Trial rescheduled for man accused in daughter's death
The trial for a Grand Forks man accused in his 10-week-old daughter's death was pushed back to June at a hearing Friday before Judge Joel Medd. Tyson Hammond, 25, was scheduled to go to trial April 16 on a charge of murder, but a medical report a...
The trial for a Grand Forks man accused in his 10-week-old daughter's death was pushed back to June at a hearing Friday before Judge Joel Medd.
Tyson Hammond, 25, was scheduled to go to trial April 16 on a charge of murder, but a medical report about the child's mother and reports from two of the state's medical experts have not been released to the defense, so the trial will be postponed until June 19.
Hammond was charged with murder after his daughter McKenzie died from what Dr. George Mizell, the state medical examiner at the time, said was "asphyxiation by suffocation."
According to court documents, Hammond had awakened about 8:30 a.m. Oct. 8, 2005, to attend to his two daughters, McKenzie and her older sister, while his then-wife, Angela, was asleep.
The day before, McKenzie was "fussy" and not eating, according to court records. The morning of Oct. 8, Hammond first attempted to feed the baby, and when she didn't take a bottle, he placed her in a bouncy chair. Then, he laid on the couch watching cartoons with the girls, according to court records.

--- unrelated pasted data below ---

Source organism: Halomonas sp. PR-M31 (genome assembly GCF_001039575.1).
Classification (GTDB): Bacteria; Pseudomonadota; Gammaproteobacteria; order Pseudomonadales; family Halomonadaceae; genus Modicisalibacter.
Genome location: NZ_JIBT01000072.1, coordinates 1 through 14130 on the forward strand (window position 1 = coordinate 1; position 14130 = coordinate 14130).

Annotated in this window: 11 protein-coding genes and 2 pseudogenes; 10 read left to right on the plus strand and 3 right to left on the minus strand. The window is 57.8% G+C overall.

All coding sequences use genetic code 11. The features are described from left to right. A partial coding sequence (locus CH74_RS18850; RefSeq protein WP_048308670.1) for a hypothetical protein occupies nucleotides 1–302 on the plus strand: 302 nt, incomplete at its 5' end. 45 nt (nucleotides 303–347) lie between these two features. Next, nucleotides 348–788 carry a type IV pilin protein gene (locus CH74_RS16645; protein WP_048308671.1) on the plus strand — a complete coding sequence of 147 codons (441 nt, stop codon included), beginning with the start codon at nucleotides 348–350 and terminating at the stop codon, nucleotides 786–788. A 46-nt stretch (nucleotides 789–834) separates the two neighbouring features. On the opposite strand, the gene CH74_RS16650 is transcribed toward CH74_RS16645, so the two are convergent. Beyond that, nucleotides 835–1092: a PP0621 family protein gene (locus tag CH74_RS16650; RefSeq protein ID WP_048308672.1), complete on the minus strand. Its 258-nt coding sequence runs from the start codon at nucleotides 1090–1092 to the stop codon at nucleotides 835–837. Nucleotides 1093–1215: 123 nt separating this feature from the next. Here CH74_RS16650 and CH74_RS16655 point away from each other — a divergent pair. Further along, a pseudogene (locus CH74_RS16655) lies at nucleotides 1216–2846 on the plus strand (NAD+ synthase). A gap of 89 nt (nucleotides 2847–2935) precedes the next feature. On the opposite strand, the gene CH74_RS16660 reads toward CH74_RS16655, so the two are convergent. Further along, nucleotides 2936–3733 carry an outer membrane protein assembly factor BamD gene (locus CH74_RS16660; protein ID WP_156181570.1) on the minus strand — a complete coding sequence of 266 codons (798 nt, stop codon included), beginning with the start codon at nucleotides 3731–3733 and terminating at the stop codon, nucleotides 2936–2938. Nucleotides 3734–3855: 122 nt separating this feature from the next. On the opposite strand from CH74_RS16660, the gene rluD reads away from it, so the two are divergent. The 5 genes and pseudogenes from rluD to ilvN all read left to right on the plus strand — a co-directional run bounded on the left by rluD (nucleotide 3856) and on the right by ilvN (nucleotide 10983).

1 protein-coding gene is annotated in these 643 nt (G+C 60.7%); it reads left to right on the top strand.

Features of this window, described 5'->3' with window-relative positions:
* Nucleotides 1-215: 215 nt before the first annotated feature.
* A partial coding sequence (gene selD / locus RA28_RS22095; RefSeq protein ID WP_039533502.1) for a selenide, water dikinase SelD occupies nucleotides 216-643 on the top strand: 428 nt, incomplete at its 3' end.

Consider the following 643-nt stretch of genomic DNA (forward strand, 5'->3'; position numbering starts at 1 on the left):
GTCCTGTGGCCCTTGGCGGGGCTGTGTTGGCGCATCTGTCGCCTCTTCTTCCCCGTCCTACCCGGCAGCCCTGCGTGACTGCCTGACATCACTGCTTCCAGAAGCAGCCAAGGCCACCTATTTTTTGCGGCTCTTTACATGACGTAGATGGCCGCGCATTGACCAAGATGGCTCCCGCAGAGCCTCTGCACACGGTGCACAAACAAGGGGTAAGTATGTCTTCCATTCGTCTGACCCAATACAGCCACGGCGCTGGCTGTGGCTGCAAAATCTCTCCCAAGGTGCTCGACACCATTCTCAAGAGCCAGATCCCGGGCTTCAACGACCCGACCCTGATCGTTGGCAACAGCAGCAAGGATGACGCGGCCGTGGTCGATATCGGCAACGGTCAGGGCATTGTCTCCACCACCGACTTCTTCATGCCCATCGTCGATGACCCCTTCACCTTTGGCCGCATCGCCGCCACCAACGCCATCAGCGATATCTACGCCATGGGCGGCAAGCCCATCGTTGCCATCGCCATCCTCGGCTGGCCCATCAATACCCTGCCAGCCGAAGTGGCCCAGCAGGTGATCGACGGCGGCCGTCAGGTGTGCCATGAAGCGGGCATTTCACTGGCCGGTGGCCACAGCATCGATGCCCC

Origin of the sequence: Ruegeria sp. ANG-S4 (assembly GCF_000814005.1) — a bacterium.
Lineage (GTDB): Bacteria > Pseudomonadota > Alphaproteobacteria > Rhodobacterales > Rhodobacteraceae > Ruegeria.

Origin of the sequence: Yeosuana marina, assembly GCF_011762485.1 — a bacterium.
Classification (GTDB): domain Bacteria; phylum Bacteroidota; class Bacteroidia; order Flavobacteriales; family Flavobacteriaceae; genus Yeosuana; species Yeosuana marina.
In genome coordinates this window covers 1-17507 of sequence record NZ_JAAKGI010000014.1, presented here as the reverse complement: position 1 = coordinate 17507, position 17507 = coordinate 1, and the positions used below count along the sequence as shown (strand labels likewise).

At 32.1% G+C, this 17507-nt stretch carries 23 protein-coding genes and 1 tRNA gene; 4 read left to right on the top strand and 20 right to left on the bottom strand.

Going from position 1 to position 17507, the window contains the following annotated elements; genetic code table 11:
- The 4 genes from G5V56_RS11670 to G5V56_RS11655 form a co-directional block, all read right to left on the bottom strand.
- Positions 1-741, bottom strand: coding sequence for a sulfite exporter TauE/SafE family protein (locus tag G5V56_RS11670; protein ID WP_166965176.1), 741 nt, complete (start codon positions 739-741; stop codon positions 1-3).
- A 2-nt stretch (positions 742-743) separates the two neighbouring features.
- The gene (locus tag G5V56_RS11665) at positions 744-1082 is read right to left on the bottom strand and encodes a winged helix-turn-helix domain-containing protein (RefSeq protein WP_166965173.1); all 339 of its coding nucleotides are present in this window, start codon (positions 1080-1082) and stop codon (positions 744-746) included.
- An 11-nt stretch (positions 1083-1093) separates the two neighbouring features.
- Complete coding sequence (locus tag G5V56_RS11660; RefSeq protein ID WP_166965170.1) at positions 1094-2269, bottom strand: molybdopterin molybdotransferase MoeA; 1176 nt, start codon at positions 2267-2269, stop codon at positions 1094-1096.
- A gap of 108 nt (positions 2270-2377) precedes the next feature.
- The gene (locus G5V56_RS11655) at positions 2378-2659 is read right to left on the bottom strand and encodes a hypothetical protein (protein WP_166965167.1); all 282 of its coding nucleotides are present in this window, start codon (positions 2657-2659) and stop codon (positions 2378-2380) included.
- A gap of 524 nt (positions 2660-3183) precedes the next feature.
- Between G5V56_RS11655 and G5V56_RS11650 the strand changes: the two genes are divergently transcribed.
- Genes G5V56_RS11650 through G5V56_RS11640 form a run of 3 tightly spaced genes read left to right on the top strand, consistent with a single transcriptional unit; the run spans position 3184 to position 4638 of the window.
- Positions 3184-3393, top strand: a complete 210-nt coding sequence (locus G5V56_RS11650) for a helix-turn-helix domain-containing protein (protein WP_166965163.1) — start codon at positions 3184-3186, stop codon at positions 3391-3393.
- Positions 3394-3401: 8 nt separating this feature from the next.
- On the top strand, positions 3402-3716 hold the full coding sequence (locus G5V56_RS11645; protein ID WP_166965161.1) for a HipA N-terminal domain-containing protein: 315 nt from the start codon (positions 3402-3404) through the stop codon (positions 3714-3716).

Minutes later, the infant was vomiting, according to court records. Hammond apparently tried to clean the vomit before alerting Angela, then the two called 911 for help, according to court records.
The child was pronounced dead at Altru later that morning.
Doctors for the defense said the child could not have died by asphyxiation by suffocation because of how much she vomited and because emergency personnel detected a faint heartbeat when they responded to the scene, according to reports filed in district court. They raised the question of whether a delayed response to vaccinations was the cause of death, according to court records.
Now, the prosecution would like to include testimony from Dr. Mary Sens, who is acting medical examiner and who Mizell consulted at the time of the autopsy, and possibly testimony from a children's doctor from St. Paul in response to the defense's expert testimony.
Just what the two might testify to hasn't been revealed to the defense. Hammond's attorney, Alex Reichert, said they would not be prepared to go to trial April 16 because of it.
Hammond remains out of jail on bond.